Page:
– After one week of navigating Peruvian cities, we’ve realized that collectivos are 100% the way to go. (Collectivos are the size of a mini van that will pack humans to 3X it’s actual capacity)

Until the next post!! Please keep praying for us- it’s working!!!

Alli’s Pre-Trip Tidbits

Hi friends and family! Alli here…. 
Welcome to my first blog post ever! Coming from a non-journaler, bear with me for a bit….. For my first post, I thought I’d focus on why I decided to do this mid-twenties retirement adventure and what I’m looking for down here in what us locals call, Sur America. I think writing these down now will make it fun to compare the prior “what I’m looking for” to the post-trip “what I actually found.” Could get pretty wild, folks. Hold on to your seats, hats, and passports.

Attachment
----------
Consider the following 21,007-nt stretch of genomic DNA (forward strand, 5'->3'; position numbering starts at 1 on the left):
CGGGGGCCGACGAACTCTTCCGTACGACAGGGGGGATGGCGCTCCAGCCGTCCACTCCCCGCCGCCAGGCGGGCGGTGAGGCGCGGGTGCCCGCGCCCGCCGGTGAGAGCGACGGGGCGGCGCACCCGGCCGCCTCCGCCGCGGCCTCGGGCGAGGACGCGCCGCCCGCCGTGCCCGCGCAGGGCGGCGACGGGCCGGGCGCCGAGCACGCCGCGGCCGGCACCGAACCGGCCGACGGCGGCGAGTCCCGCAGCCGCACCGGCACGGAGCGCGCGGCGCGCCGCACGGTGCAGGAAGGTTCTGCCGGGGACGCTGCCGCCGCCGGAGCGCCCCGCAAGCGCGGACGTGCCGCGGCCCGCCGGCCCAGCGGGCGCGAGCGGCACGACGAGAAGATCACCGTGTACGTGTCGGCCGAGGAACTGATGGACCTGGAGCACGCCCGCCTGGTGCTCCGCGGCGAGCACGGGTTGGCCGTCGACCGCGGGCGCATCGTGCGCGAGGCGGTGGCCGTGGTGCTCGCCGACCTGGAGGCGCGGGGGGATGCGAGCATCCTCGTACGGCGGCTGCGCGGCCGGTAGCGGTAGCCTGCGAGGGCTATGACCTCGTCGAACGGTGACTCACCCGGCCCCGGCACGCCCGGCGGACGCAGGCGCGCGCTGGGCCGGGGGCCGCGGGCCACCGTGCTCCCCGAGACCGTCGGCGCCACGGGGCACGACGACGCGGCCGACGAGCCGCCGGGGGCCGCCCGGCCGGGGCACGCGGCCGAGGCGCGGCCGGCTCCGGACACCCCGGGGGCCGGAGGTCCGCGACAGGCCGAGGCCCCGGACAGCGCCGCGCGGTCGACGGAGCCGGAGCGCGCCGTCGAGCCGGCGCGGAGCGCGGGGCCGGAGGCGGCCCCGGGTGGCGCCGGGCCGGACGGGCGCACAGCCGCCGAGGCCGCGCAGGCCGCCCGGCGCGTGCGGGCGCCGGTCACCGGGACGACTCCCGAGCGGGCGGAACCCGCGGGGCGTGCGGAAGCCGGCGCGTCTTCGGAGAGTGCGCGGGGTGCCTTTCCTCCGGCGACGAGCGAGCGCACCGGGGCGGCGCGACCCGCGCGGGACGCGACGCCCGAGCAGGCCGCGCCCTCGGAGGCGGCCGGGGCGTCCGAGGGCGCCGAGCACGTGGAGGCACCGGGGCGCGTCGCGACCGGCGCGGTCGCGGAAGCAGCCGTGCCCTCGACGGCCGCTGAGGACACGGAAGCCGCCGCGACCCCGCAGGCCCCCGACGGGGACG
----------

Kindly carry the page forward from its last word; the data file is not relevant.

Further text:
The first two years in post-college, adult life were not the easiest for me. I moved to a big city where I knew almost no one, started work as an ICU nurse in the heart of downtown and finally entered the REAL world. Although I had some harsh and lonely times during that first year, I was so blessed by great work friends, church friends, and extended family in the area (shout out to you, grandma! The best matriarch around; and the rest of my loving Midwest extended family). One of the best parts about living in Chicago and working in my job as an ICU nurse for two years was the comfort that I finally reached in my world. But at this point in my young adult life, my heart is still seeking out discomfort. I think that is why after finally getting settled in my first post-college “adult life,” my heart is still restless. My faith, professional growth as nurse, and relationships all grew tremendously there, but I still feel this desire to shake things up and become uncomfortable again; this time, I guess, in a place with a different language and culture altogether.